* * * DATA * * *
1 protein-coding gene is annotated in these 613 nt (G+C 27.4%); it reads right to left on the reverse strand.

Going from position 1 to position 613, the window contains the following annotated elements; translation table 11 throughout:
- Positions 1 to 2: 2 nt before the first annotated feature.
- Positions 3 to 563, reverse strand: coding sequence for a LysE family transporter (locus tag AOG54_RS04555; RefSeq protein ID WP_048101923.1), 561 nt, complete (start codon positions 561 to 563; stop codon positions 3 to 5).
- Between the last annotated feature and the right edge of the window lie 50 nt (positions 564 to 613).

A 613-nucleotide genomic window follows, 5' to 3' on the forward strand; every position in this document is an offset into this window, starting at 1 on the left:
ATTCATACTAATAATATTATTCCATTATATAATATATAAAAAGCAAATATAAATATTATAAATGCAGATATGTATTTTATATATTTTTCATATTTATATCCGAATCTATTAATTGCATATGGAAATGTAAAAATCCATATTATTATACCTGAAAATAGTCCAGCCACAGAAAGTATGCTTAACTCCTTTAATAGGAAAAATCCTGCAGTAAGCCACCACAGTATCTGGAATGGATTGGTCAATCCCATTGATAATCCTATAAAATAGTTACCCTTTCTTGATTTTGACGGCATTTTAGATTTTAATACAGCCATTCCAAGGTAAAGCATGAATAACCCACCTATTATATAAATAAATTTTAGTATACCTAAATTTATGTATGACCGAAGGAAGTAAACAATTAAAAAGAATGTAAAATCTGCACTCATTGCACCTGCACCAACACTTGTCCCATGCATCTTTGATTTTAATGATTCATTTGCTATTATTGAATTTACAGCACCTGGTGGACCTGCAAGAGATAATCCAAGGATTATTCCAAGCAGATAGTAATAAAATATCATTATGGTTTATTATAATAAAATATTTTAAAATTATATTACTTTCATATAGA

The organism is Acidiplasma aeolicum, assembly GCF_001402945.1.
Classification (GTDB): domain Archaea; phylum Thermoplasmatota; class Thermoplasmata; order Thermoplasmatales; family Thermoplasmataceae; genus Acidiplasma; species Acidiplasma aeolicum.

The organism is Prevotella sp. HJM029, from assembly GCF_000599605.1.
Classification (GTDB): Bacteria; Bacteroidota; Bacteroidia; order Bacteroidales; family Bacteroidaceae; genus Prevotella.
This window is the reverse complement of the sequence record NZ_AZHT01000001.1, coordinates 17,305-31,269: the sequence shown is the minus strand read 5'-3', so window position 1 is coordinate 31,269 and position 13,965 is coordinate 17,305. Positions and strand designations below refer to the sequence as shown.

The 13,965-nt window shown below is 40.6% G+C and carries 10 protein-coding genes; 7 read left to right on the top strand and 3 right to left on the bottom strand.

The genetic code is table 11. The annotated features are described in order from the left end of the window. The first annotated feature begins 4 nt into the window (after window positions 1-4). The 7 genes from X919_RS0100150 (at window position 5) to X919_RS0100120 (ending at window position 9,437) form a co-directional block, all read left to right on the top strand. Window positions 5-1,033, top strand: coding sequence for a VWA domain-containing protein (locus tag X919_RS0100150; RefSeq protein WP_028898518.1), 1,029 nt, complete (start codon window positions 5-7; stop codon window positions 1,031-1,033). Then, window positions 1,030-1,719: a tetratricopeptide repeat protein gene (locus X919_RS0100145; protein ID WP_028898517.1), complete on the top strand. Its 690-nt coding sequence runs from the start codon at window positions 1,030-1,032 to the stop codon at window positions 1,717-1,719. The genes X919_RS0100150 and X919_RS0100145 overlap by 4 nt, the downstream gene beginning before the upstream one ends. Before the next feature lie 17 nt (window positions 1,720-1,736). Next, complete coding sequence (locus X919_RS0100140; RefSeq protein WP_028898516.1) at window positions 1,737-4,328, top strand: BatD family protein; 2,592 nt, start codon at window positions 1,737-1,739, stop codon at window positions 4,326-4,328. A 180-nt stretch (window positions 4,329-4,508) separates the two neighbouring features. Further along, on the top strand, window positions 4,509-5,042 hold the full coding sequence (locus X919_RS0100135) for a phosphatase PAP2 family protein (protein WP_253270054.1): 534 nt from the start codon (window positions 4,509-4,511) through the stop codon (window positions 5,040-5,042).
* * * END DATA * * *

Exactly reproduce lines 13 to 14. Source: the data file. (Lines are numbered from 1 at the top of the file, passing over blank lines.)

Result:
The 13,965-nt window shown below is 40.6% G+C and carries 10 protein-coding genes; 7 read left to right on the top strand and 3 right to left on the bottom strand.

The genetic code is table 11. The annotated features are described in order from the left end of the window. The first annotated feature begins 4 nt into the window (after window positions 1-4). The 7 genes from X919_RS0100150 (at window position 5) to X919_RS0100120 (ending at window position 9,437) form a co-directional block, all read left to right on the top strand. Window positions 5-1,033, top strand: coding sequence for a VWA domain-containing protein (locus tag X919_RS0100150; RefSeq protein WP_028898518.1), 1,029 nt, complete (start codon window positions 5-7; stop codon window positions 1,031-1,033). Then, window positions 1,030-1,719: a tetratricopeptide repeat protein gene (locus X919_RS0100145; protein ID WP_028898517.1), complete on the top strand. Its 690-nt coding sequence runs from the start codon at window positions 1,030-1,032 to the stop codon at window positions 1,717-1,719. The genes X919_RS0100150 and X919_RS0100145 overlap by 4 nt, the downstream gene beginning before the upstream one ends. Before the next feature lie 17 nt (window positions 1,720-1,736). Next, complete coding sequence (locus X919_RS0100140; RefSeq protein WP_028898516.1) at window positions 1,737-4,328, top strand: BatD family protein; 2,592 nt, start codon at window positions 1,737-1,739, stop codon at window positions 4,326-4,328. A 180-nt stretch (window positions 4,329-4,508) separates the two neighbouring features. Further along, on the top strand, window positions 4,509-5,042 hold the full coding sequence (locus X919_RS0100135) for a phosphatase PAP2 family protein (protein WP_253270054.1): 534 nt from the start codon (window positions 4,509-4,511) through the stop codon (window positions 5,040-5,042).